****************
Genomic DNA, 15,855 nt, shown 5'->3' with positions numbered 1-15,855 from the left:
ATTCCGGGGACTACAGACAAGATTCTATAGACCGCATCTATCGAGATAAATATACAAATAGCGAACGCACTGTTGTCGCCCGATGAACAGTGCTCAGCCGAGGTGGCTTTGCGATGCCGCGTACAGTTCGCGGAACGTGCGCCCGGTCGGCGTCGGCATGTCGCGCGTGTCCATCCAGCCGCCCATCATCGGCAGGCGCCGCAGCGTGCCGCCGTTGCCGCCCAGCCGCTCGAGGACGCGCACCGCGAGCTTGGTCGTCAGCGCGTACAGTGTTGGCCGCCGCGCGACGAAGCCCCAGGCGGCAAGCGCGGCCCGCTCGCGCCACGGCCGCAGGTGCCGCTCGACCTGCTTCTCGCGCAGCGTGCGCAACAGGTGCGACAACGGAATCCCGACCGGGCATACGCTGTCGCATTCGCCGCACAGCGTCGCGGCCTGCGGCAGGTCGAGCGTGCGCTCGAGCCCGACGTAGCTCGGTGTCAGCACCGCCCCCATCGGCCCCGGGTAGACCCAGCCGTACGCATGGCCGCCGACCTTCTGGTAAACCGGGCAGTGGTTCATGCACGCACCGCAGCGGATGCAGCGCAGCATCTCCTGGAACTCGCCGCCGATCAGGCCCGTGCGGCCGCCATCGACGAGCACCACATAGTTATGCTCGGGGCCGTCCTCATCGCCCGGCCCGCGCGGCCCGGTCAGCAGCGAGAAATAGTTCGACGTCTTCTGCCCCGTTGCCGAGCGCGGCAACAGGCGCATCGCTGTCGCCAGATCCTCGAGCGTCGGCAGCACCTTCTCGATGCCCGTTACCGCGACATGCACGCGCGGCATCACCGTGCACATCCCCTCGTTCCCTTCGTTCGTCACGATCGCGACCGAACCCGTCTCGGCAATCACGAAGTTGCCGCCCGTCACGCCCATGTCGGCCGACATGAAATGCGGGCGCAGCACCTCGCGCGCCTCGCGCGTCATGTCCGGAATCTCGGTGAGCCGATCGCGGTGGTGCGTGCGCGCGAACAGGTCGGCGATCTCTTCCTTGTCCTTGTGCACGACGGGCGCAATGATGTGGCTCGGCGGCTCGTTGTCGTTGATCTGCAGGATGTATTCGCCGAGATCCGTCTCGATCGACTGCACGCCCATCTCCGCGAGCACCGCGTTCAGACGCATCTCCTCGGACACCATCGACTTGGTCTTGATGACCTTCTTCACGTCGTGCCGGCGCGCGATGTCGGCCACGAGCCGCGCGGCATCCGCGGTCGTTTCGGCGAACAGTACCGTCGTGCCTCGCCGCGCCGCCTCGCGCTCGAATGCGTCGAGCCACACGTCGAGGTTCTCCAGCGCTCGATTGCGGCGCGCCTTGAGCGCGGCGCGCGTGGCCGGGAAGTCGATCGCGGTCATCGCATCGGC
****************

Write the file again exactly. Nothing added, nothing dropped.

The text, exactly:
Genomic DNA, 15,855 nt, shown 5'->3' with positions numbered 1-15,855 from the left:
ATTCCGGGGACTACAGACAAGATTCTATAGACCGCATCTATCGAGATAAATATACAAATAGCGAACGCACTGTTGTCGCCCGATGAACAGTGCTCAGCCGAGGTGGCTTTGCGATGCCGCGTACAGTTCGCGGAACGTGCGCCCGGTCGGCGTCGGCATGTCGCGCGTGTCCATCCAGCCGCCCATCATCGGCAGGCGCCGCAGCGTGCCGCCGTTGCCGCCCAGCCGCTCGAGGACGCGCACCGCGAGCTTGGTCGTCAGCGCGTACAGTGTTGGCCGCCGCGCGACGAAGCCCCAGGCGGCAAGCGCGGCCCGCTCGCGCCACGGCCGCAGGTGCCGCTCGACCTGCTTCTCGCGCAGCGTGCGCAACAGGTGCGACAACGGAATCCCGACCGGGCATACGCTGTCGCATTCGCCGCACAGCGTCGCGGCCTGCGGCAGGTCGAGCGTGCGCTCGAGCCCGACGTAGCTCGGTGTCAGCACCGCCCCCATCGGCCCCGGGTAGACCCAGCCGTACGCATGGCCGCCGACCTTCTGGTAAACCGGGCAGTGGTTCATGCACGCACCGCAGCGGATGCAGCGCAGCATCTCCTGGAACTCGCCGCCGATCAGGCCCGTGCGGCCGCCATCGACGAGCACCACATAGTTATGCTCGGGGCCGTCCTCATCGCCCGGCCCGCGCGGCCCGGTCAGCAGCGAGAAATAGTTCGACGTCTTCTGCCCCGTTGCCGAGCGCGGCAACAGGCGCATCGCTGTCGCCAGATCCTCGAGCGTCGGCAGCACCTTCTCGATGCCCGTTACCGCGACATGCACGCGCGGCATCACCGTGCACATCCCCTCGTTCCCTTCGTTCGTCACGATCGCGACCGAACCCGTCTCGGCAATCACGAAGTTGCCGCCCGTCACGCCCATGTCGGCCGACATGAAATGCGGGCGCAGCACCTCGCGCGCCTCGCGCGTCATGTCCGGAATCTCGGTGAGCCGATCGCGGTGGTGCGTGCGCGCGAACAGGTCGGCGATCTCTTCCTTGTCCTTGTGCACGACGGGCGCAATGATGTGGCTCGGCGGCTCGTTGTCGTTGATCTGCAGGATGTATTCGCCGAGATCCGTCTCGATCGACTGCACGCCCATCTCCGCGAGCACCGCGTTCAGACGCATCTCCTCGGACACCATCGACTTGGTCTTGATGACCTTCTTCACGTCGTGCCGGCGCGCGATGTCGGCCACGAGCCGCGCGGCATCCGCGGTCGTTTCGGCGAACAGTACCGTCGTGCCTCGCCGCGCCGCCTCGCGCTCGAATGCGTCGAGCCACACGTCGAGGTTCTCCAGCGCTCGATTGCGGCGCGCCTTGAGCGCGGCGCGCGTGGCCGGGAAGTCGATCGCGGTCATCGCATCGGC